Euclid Beach residents have plan to save mobile homes. Western Reserve Land Conservancy says no
The Legal Aid Society of Cleveland says it's found a federal program that it hopes can help keep an East Side Cleveland mobile home park from closing, but the nonprofit organization that owns the property remains set in its plans.
The Western Reserve Land Conservancy (WRLC) announced in February that it would be handing over the Euclid Beach Mobile Home Park to the Cleveland Metroparks in 2024. WRLC said it would provide financial and logistical assistance to help the residents find new places to live. The decision was made in partnership with local officials and community development corporations.
With the help of the Northeast Ohio Coalition for the Homeless, the residents created a union – the United Residents of Euclid Beach, which has legal representation from the Legal Aid Society to work toward a compromise with the conservancy that keeps residents in the park.
Legal Aid recently discovered a program created in 2022 by the U.S. Department of Housing and Urban Development (HUD) called Preservation and Reinvestment Initiative for Community Enhancement (PRICE).
The PRICE program includes $225 million in federal dollars for revitalizing manufactured housing, which includes mobile home communities.
“The Western Reserve Land Conservancy and the Metroparks owe it to the residents of Euclid Beach to pursue every option before resorting to displacing 150 individuals and families," said Legal Aid attorney Mike Russell. "The PRICE program represents an exciting and viable alternative to displacement.”
The conservancy shut down the idea of PRICE quickly, saying its decision to close the mobile home park is final and it will not consider applying for federal programs like PRICE as an option to keep residents on the property.
“The decision to close the Euclid Beach Mobile Home Community is not one taken lightly or made alone. We listened the hundreds of North Collinwood residents, respected Cleveland-based organizations, Councilman Polensek, and the City of Cleveland, all of whom made it clear that smart planning involving a unified beachfront park is what the Cleveland needs,” said WRLC Director of Communications Jared Saylor.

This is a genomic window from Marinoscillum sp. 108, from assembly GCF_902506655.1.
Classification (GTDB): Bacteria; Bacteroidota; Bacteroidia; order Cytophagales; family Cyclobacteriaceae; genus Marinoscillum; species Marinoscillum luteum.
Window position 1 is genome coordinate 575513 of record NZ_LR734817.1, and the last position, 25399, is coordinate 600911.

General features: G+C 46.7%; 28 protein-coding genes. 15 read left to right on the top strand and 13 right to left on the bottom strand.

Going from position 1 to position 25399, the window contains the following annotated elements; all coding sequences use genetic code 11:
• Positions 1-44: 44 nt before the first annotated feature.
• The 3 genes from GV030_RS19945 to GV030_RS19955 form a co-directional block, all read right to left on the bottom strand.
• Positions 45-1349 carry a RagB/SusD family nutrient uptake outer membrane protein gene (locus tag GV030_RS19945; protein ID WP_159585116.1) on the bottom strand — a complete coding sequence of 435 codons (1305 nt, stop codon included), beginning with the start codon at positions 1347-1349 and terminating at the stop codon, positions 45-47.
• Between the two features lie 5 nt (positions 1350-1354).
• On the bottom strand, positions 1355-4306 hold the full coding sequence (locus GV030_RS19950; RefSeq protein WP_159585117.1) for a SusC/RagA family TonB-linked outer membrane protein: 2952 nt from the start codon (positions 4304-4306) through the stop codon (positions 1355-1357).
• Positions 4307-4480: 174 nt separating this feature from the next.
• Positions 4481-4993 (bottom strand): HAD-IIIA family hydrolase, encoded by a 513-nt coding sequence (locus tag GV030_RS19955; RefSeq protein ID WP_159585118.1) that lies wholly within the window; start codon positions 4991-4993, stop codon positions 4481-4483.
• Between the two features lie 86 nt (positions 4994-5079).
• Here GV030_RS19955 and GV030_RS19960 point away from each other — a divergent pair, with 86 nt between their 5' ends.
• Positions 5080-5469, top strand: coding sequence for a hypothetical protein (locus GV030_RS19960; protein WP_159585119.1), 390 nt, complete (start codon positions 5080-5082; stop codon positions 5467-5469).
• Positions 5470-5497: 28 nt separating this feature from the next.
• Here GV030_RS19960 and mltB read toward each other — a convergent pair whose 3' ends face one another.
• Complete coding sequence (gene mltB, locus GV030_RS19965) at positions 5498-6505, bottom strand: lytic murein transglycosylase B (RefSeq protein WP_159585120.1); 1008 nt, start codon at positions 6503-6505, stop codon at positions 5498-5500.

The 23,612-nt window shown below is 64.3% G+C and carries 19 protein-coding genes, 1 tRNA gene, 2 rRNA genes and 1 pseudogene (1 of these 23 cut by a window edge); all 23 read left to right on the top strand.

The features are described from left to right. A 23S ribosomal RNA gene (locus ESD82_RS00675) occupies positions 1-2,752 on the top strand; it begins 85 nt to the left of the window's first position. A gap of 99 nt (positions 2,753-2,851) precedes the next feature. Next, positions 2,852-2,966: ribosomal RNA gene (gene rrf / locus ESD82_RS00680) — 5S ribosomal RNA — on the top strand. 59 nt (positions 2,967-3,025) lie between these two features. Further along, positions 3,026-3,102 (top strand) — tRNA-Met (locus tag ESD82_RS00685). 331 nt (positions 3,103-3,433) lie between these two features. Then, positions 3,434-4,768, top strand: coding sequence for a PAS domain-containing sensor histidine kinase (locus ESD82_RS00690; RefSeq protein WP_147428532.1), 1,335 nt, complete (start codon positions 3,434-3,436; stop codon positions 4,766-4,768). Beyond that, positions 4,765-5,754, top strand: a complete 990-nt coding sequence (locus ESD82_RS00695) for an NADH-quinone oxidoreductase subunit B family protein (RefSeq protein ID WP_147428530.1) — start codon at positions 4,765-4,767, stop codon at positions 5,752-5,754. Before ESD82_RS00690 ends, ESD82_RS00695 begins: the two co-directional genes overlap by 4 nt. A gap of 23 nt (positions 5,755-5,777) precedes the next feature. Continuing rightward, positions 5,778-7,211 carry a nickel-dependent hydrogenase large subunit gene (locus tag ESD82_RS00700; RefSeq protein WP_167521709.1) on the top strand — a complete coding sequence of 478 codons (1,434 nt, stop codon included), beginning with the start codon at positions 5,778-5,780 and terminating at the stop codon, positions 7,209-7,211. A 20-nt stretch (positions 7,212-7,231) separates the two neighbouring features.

PRICE funding will be distributed over five years to eligible applicants which will include local governments, nonprofits and resident-owned manufactured housing communities.
According to HUD, PRICE funds must be used for “infrastructure, planning, resident and community services (including relocation assistance and eviction prevention), resiliency activities, and providing other assistance to residents or owners of manufactured homes, which may include providing assistance for manufactured housing land and site acquisition.”
Russell said the conservancy talked about the price of repairing the mobile home park being one of its reasons for closing.
“With this money this community can become sustainable,” Russell said. “It can be sustainable while still ceding some of the parkland to the Metroparks to increase greenspace and add to the public’s access to the lakefront.”
The conservancy previously set September 2024 as the date the mobile home park will be handed over to Metroparks. It also said it would be providing compensation and relocation packages in about 45 days.
“There is a concern about the timeline, but the closing date that WRLC has provided is totally arbitrary. With this substantial funding that’s coming down the pipe, there’s no reason why the WRLC can’t delay that moveout date or delay the closure date to allow for a full and robust investigation of what this funding could mean for the residents. It could mean so much,” Russell said.
WRLC spokesman Jared Saylor said it will provide residents with access to social services and Cleveland housing organizations.
“We will treat them with dignity and respect,” Saylor said. “We know this is a difficult time for residents and we pledge to work together with them to ensure their housing needs are met.”
There are about 140 homes on the mobile home park. Most residents own their homes and pay a fee for their lots.